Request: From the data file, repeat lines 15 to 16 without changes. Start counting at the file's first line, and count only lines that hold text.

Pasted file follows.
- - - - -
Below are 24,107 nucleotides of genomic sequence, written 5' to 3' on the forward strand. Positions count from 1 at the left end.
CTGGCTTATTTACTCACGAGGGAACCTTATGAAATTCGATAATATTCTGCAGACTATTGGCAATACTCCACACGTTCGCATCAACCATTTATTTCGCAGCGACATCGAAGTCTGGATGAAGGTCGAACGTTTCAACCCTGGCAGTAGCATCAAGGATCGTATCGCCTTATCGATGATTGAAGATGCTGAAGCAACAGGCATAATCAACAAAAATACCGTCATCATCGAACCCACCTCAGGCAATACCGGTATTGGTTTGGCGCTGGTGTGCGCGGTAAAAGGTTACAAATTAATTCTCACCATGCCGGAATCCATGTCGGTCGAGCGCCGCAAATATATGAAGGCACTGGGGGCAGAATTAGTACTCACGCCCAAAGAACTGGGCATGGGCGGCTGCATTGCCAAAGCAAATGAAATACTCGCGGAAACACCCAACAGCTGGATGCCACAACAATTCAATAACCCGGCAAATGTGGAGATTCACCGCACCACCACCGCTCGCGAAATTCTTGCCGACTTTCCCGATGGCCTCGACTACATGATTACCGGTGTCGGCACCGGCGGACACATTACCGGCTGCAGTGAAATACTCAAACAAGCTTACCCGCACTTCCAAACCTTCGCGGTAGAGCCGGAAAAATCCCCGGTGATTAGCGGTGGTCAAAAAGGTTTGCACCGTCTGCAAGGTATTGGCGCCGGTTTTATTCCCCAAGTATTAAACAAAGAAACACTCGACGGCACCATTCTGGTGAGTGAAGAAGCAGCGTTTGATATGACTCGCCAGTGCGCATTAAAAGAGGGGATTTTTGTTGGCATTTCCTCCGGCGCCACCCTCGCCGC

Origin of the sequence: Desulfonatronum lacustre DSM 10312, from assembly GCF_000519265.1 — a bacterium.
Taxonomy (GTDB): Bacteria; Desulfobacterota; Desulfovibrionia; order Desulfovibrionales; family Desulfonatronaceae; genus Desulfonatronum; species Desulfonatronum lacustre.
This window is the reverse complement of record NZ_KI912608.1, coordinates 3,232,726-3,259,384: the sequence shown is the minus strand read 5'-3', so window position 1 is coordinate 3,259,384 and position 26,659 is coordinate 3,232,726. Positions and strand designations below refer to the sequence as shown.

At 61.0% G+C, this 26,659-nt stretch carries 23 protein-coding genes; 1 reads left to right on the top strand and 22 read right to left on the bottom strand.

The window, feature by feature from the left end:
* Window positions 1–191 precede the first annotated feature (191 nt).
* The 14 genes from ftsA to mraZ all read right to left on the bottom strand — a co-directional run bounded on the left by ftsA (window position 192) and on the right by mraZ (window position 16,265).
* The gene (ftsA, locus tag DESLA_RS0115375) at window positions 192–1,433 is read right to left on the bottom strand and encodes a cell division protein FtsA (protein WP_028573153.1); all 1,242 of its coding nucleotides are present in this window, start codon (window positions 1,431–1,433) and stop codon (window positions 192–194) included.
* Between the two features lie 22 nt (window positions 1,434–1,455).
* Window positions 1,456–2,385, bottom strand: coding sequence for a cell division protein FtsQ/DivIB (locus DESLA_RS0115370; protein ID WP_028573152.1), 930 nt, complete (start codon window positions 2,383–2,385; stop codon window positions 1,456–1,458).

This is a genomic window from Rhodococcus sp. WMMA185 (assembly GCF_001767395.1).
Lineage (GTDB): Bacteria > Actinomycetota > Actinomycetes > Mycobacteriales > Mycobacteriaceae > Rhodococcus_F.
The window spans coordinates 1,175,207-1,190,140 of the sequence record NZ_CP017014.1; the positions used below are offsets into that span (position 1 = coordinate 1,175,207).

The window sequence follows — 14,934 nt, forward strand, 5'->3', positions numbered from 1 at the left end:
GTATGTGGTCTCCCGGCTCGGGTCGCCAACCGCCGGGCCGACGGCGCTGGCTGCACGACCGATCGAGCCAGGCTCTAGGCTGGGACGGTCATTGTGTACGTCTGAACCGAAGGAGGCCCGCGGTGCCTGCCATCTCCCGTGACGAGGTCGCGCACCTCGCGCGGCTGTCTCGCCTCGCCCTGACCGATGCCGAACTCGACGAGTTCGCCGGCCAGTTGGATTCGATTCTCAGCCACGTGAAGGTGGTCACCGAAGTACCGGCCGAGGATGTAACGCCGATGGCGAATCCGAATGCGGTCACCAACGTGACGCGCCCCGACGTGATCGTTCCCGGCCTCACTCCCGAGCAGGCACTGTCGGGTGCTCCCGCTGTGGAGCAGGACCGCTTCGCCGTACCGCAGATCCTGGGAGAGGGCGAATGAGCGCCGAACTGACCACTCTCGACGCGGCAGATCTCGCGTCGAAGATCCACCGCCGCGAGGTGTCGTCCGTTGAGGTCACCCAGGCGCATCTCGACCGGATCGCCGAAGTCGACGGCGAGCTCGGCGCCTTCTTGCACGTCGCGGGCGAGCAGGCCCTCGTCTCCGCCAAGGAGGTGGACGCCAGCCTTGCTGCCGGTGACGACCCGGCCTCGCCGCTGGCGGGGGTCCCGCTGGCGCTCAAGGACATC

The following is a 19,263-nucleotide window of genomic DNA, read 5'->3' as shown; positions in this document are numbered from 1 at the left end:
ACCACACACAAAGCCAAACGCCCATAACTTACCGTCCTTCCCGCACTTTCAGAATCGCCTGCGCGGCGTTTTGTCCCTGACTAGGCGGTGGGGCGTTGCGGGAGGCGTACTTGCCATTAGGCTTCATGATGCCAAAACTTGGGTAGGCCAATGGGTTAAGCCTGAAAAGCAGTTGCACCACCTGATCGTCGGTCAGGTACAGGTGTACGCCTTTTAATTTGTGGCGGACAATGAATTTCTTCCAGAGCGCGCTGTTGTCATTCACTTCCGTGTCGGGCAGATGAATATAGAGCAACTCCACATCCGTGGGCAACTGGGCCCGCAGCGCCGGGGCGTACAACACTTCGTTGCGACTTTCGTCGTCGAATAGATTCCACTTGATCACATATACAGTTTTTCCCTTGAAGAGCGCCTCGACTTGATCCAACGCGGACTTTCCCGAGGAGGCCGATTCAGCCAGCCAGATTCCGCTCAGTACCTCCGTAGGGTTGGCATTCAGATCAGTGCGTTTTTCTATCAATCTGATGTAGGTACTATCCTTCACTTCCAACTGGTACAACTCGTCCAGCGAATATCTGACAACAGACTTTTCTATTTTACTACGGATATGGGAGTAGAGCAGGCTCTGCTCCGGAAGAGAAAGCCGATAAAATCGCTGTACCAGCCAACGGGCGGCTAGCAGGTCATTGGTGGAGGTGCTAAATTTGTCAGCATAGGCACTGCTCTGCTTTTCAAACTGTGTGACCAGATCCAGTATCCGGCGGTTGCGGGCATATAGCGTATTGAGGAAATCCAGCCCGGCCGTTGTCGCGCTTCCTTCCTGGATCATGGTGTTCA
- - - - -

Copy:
The window spans coordinates 1,175,207-1,190,140 of the sequence record NZ_CP017014.1; the positions used below are offsets into that span (position 1 = coordinate 1,175,207).

The window sequence follows — 14,934 nt, forward strand, 5'->3', positions numbered from 1 at the left end: